• Instant Transmissions

    written by altprocess on 2009-05-15 #gear #tutorials
    Instant Transmissions

    A retrospect of how fun it was doing Polaroid transfers.

  • Kodak T-MAX (35mm, 3200 iso) User-Review

    written by altprocess on 2009-04-04 #gear
    Kodak T-MAX (35mm, 3200 iso) User-Review

    If you hate using a flash as much as I do but still need to take indoor photographs, give this Kodak T-MAX 3200 a try!

  • Canon A-1 35mm SLR: Manual Merriment

    written by altprocess on 2009-03-23 #gear
    Canon A-1 35mm SLR: Manual Merriment

    The Canon A-1 35mm SLR is the top-of-the-line model for the A-series of SLR cameras made by Canon in the 1970s and 1980s. The A-series was known for its sophisticated metering systems and auto exposure modes.

  • Pentax 645: Medium Format Quality with the Handling of a 35mm SLR

    written by altprocess on 2009-03-20 #gear
    Pentax 645: Medium Format Quality with the Handling of a 35mm SLR

    Many of us get our start in medium format photography when we buy our first Holga. The size of the negative blows us away in comparison to those 24mm x 36mm rectangles. And while I would never be without a Holga sometimes I need a little more precision and focus. When that happens I turn to my Pentax 645, a medium format camera with the handling of a 35mm SLR.

  • Super High Contrast Black and White Images

    written by altprocess on 2009-03-07 #gear #tutorials
    Super High Contrast Black and White Images

    Ever wonder how photographers like Edward Weston were able to get super high contrast black and white prints? It wasn't all in the printing, it wasn't all in the negative, and it wasn't all in the camera. You need all three and a wee bit of mathematics.

  • Canon EOS-3

    written by altprocess on 2009-02-24 #gear
    Canon EOS-3

    The Canon EOS-3 is a 35mm professional, autofocus camera. It boasts a 45-point area autofocus and can shoot as fast as 7 frames per second. The camera supports all AF and EF lenses accept for the new EF-S lenses made specifically for digital cameras with sensors smaller than 36mm x 24mm. Fifteen custom functions can be set to individualize the camera to truly fit your needs. It even reads the DX coding on the film to properly set the ISO value. Yet, despite all the bells and whistles it is an easy camera to own and operate. All the major dials are in easy reach.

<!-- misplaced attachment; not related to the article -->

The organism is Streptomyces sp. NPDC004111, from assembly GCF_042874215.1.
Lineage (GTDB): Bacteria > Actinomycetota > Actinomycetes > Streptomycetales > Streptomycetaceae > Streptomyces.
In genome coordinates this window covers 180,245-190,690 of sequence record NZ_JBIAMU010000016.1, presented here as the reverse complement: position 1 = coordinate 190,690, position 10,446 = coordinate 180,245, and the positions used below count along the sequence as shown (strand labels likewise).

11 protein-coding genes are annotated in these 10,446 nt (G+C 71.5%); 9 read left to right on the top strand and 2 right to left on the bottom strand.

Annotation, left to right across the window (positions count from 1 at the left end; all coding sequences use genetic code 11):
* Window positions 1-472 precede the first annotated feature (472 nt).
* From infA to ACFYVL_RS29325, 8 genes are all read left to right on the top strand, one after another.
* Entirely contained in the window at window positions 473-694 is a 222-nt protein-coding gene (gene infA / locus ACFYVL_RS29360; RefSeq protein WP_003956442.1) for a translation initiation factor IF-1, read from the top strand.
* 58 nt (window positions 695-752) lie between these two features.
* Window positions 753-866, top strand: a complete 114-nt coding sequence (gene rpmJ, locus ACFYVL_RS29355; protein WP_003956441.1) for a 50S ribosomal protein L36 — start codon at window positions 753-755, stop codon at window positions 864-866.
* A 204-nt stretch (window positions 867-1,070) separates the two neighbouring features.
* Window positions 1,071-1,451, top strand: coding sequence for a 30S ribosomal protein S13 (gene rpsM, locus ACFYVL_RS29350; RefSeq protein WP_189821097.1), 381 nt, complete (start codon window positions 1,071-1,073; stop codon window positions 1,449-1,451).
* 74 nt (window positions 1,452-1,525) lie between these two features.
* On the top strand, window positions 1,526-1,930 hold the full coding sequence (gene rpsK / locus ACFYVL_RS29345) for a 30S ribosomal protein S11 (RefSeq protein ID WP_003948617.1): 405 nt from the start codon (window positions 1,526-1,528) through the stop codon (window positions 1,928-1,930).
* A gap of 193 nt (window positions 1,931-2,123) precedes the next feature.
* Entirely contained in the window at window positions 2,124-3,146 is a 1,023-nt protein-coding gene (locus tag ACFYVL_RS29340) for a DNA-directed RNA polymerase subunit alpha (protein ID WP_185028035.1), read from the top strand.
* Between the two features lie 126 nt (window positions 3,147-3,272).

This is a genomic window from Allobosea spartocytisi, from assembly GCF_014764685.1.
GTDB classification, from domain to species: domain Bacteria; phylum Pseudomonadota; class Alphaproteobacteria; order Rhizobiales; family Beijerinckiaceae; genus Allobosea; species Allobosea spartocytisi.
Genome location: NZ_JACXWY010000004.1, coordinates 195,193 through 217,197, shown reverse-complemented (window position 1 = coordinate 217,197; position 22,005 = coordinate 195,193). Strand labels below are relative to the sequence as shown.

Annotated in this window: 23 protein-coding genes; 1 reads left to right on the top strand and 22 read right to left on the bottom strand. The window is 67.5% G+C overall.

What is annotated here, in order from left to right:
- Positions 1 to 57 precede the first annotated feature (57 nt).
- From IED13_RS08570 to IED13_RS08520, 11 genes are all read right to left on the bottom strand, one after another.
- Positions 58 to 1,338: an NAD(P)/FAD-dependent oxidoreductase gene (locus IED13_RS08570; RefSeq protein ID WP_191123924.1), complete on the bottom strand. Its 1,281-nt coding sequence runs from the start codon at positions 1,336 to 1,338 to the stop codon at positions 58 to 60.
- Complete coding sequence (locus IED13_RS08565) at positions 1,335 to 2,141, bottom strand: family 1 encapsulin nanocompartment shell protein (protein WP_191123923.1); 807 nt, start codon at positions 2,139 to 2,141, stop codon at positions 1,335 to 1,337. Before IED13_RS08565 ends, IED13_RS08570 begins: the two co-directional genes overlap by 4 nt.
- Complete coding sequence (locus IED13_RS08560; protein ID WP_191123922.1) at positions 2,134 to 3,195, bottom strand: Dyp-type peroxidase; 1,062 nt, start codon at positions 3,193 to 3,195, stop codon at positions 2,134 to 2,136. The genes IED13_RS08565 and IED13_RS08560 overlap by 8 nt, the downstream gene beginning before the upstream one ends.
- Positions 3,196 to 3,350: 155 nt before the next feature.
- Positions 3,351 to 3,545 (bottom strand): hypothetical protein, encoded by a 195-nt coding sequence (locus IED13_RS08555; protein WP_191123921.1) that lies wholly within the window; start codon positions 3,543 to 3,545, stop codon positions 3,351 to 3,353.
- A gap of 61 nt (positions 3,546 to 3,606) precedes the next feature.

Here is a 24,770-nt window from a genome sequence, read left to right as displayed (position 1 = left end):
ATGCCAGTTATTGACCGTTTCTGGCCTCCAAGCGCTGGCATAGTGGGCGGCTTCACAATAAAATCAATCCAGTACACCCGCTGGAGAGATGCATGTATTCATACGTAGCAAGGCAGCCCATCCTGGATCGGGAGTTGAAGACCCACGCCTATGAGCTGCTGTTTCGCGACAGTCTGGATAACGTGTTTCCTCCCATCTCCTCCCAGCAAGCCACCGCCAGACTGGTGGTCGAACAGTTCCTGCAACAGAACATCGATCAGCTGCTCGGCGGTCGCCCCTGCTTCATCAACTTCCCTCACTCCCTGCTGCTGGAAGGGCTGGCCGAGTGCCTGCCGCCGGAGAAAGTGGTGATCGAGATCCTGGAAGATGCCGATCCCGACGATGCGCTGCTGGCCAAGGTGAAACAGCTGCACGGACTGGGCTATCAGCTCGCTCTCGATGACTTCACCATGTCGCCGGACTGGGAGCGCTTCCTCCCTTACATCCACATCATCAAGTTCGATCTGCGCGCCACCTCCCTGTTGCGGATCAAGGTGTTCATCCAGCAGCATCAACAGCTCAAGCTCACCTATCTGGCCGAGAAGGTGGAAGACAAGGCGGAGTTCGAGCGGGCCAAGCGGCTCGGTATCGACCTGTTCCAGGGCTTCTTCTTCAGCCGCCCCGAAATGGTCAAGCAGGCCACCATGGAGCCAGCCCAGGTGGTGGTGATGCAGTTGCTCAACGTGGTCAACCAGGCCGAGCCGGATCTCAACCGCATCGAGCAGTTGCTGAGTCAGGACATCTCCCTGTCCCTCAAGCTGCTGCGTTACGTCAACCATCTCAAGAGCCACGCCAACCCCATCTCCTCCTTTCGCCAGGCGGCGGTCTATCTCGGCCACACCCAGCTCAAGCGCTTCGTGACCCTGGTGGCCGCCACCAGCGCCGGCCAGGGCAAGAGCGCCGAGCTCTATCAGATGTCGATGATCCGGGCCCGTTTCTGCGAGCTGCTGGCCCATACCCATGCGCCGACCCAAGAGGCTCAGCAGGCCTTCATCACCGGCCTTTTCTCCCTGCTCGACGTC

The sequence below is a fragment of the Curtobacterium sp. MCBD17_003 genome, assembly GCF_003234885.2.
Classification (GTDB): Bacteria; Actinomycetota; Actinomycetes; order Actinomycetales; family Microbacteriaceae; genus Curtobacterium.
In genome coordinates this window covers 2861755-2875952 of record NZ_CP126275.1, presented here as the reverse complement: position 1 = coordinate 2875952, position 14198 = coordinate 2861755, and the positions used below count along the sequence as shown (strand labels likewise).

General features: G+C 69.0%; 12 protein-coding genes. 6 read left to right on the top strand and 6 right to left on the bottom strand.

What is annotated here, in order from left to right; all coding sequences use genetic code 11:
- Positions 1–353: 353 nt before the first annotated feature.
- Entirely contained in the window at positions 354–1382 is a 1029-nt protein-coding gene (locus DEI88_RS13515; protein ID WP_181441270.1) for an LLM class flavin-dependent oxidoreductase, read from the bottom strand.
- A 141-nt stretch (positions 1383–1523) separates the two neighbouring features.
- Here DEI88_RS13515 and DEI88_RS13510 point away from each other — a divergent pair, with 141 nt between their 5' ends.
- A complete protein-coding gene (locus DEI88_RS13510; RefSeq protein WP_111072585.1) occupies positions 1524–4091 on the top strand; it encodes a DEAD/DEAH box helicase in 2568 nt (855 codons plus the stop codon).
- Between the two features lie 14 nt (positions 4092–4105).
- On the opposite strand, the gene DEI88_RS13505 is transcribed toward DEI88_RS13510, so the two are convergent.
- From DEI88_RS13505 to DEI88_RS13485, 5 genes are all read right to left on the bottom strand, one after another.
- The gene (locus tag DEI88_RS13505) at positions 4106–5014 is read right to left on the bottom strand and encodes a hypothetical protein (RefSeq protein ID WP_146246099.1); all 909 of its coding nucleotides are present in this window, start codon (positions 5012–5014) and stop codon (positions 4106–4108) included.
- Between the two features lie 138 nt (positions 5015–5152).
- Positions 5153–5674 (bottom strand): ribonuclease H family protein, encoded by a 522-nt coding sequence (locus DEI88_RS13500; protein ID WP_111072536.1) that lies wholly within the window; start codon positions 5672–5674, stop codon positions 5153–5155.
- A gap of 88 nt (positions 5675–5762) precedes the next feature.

• WOCA 120G

    written by altprocess on 2009-02-08 #gear
    WOCA 120G

    The WOCA 120G is a discontinued glass lens Holga. It is similar to the Holga 120S in every way except that it has a very inexpensive glass lens. In theory the glass lens should make the images slightly sharper, at least in the middle. Like the original Holga 120S, the WOCA has only one shutter speed, (approximately 1/100th) and only one f/stop at roughly f/8. It uses 120 film and can be adapted, like any other Holga, to shoot 35mm film. Some Holga enthusists shudder (or is that shutter?) at the idea of a glass lens. Yet, at the same time, it is closer to original Holga than the current 120N model, or any of its variants.

  • Canon Canonet QL17

    written by altprocess on 2009-02-08 #gear
    Canon Canonet QL17

    Often described (as many other cameras are) as the "poor man's Leica", the Canon Canonet QL17 is a brilliant rangefinder at a fraction of the cost of most other rangefinders. It sports a crystal clear, tack sharp, f1.7 45mm lens that accurately captures colors as well as all the gradients between black and white. Produced in the mid-1960s and sturdily built, many excellent examples of this camera and later versions can be found on ebay for a steal. Due to age, the light seals need to replaced but this can be done by most camera enthusiasts with a sheet of black foamy, x-acto knife, and some adhesive. There are several website that offer instructions on how to replace the seals simply by plugging Canonet QL17 into a search engine.